Significant progress has been made in Pakistan but there is plenty of work still to do
Step-by-step, Pakistan Cricket is making admirable progress in bringing its national game back to home soil. The country is gradually regaining the trust and confidence of the cricketing community, with it being fundamental these ongoing strides continue. Following the Men in Green’s 3-0 T20I whitewash over West Indies in Karachi, captain Sarfraz Ahmed claimed that international teams now have no excuses left to use over not wanting to travel to, play and tour Pakistan.
The wicket-keeper batsman is a role model figure for millions of people and you cannot fault his desire to restore cricketing order to his country once and for all — but he is looking beyond the bigger picture. Pakistan is not there yet, there is still plenty of work to do and this process shouldn’t be rushed.
It has taken nine years since the 2009 terror attack on the touring Sri Lankan team bus for Pakistan to reach the point where they are today. For some, that may seem like a long time but the Pakistan Cricket Board had to start from scratch and their long-term vision and plan needed support. Indeed, their actions have been justified to date.
In 2017, the coveted Pakistan Super League final was held in Lahore (the rest of the tournament took place in Pakistan’s adopted home of the UAE), a World XI side played out three twenty-over clashes against Pakistan in the same city and Sri Lanka returned to complete their series on Pakistan shores with a solitary T20. This year, both the PSL semi-finals were hosted in Lahore and the showpiece final in Karachi, all without incident. A resounding triumph.
Evaluating Pakistan’s success so far
If you had to measure the progress using a graph, the linear curve would be straight, climbing steadily with no sudden peaks or troughs. This constitutes both the continuity and consistency that is required moving forward, irrespective of how long it takes for international cricket and teams to become regular visitors again.
Presidential-style security has underpinned this, with international stars like Darren Sammy, Evin Lewis, Steven Finn, Chris Jordan, Luke Ronchi and JP Duminy all travelling to the country under the highest form of surveillance for the PSL. The same arrangements were deployed for West Indies, with visiting teams and players given Guest of State treatment — the highest level of protection possible.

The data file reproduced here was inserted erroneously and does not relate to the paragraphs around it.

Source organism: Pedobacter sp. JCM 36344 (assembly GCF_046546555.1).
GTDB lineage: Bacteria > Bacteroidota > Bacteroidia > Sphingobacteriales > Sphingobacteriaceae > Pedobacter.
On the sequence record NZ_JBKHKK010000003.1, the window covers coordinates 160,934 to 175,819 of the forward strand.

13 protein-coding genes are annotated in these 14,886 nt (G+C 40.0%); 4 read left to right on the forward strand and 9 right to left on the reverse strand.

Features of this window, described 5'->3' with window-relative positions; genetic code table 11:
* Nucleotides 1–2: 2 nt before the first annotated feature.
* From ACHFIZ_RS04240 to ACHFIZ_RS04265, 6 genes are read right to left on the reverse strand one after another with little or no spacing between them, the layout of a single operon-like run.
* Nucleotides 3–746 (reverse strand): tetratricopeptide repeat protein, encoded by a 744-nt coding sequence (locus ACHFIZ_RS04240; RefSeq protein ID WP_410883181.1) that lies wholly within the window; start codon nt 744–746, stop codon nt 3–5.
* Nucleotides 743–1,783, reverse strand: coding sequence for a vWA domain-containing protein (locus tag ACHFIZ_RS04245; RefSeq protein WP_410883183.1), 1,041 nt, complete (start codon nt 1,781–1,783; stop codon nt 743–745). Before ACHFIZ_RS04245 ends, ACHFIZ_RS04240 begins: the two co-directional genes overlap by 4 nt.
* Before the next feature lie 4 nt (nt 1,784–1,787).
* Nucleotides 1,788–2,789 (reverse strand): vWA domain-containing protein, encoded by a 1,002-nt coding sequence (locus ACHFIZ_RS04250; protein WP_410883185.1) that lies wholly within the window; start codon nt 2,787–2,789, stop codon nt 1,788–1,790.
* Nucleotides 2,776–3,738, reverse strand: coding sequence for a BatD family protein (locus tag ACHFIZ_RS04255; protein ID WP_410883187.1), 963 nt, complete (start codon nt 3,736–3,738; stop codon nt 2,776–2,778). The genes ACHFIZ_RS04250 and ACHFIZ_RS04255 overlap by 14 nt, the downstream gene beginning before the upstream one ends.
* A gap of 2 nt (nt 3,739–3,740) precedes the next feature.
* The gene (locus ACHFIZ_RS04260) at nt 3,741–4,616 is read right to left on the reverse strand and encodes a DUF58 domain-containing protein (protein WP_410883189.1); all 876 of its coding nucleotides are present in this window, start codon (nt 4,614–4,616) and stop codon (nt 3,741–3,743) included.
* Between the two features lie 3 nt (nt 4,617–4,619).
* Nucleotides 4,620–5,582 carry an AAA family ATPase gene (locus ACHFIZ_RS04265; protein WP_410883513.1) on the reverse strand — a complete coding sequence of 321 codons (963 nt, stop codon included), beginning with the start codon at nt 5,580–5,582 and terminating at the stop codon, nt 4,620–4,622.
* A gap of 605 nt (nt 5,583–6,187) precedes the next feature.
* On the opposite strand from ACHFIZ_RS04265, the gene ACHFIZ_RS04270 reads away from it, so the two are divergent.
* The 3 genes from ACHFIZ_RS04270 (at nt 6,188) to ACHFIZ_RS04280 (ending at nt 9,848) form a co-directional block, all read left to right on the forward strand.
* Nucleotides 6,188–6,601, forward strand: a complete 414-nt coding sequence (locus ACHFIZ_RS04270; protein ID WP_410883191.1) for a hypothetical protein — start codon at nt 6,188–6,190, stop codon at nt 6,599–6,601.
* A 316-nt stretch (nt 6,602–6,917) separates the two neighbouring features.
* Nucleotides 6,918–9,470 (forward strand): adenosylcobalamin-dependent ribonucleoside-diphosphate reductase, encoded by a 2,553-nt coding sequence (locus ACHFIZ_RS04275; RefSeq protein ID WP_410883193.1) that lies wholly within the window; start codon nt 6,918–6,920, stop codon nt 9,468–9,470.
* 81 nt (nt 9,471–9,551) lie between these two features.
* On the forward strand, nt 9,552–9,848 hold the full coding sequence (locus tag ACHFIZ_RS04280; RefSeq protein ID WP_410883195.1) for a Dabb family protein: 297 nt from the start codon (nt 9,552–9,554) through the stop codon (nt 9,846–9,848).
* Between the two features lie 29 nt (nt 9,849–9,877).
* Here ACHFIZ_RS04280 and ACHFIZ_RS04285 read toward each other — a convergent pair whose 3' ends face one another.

With the Pakistan international side travelling to Ireland, England and Scotland next month to contest Tests and T20s fixtures, the PCB have a break in play to re-evaluate the success of those matches hosted in Pakistan and form the next blueprint. Ultimately, the first goal has to be to play at least half of the 2019 edition of the PSL in Pakistan.
The UAE has been a reliable base but costs have spiralled and attendance figures have been low, aside from clashes in Sharjah. For Pakistani cricket to truly thrive, their marquee event needs to mimic that of the Indian Premier League.
Work is underway to make this possible and there is a big responsibility on overseas players — who have collected large sums of money from the tournament — to commit to matches in Pakistan and not have opt-out contractual clauses like we have seen with Kevin Pietersen, Eoin Morgan and Shane Watson. This links back to the recent series, which saw a second-string West Indies side turn up and not perform — which is far from the benchmark. If the game’s elite international talent aren’t travelling to Pakistan, the operation becomes more and more complex.
Spread the word
An element of advocacy is needed from those foreign players that have played in the country. West Indies all-rounder Sammy has obviously led the way, particularly on social media, promoting his experience and eulogising about the packed houses. Windies coach Stuart Law also reserved high praise for how his team was treated in the three limited-overs clashes. Positive testimonials strike a chord. International cricketers obviously talk to one another and make choices on where and what they will play based on how well looked after they are, numerical incentives and competition value. Here, the PSL needs to be a regular part of the conversation and that can lead to greater communication channels with boards from Australia and England in trying to secure visits of the so-called bigger international sides, too.
Cricket tours are a different animal
The matches that have taken place on Pakistan ground have been one-offs or back-to-back affairs, with teams flying in just before the match and then flying straight out. The country has shown they can take care of this but a long cricket tour inclusive of warm-up matches, travel in-between cities and regular net sessions is far more challenging. Naturally, cricket teams are a target given they are a vast travelling party, carry a bucket load of equipment and it is fairly easy to get to know their itinerary and even the hotel they are staying in.
As a direct result, Pakistan management and planning forces will need to show that they can apply the same security and practical arrangements across multiple cities, on different days, to replicate that of an international tour. It’s doable but it takes a lot of time to put these greater assurances in place.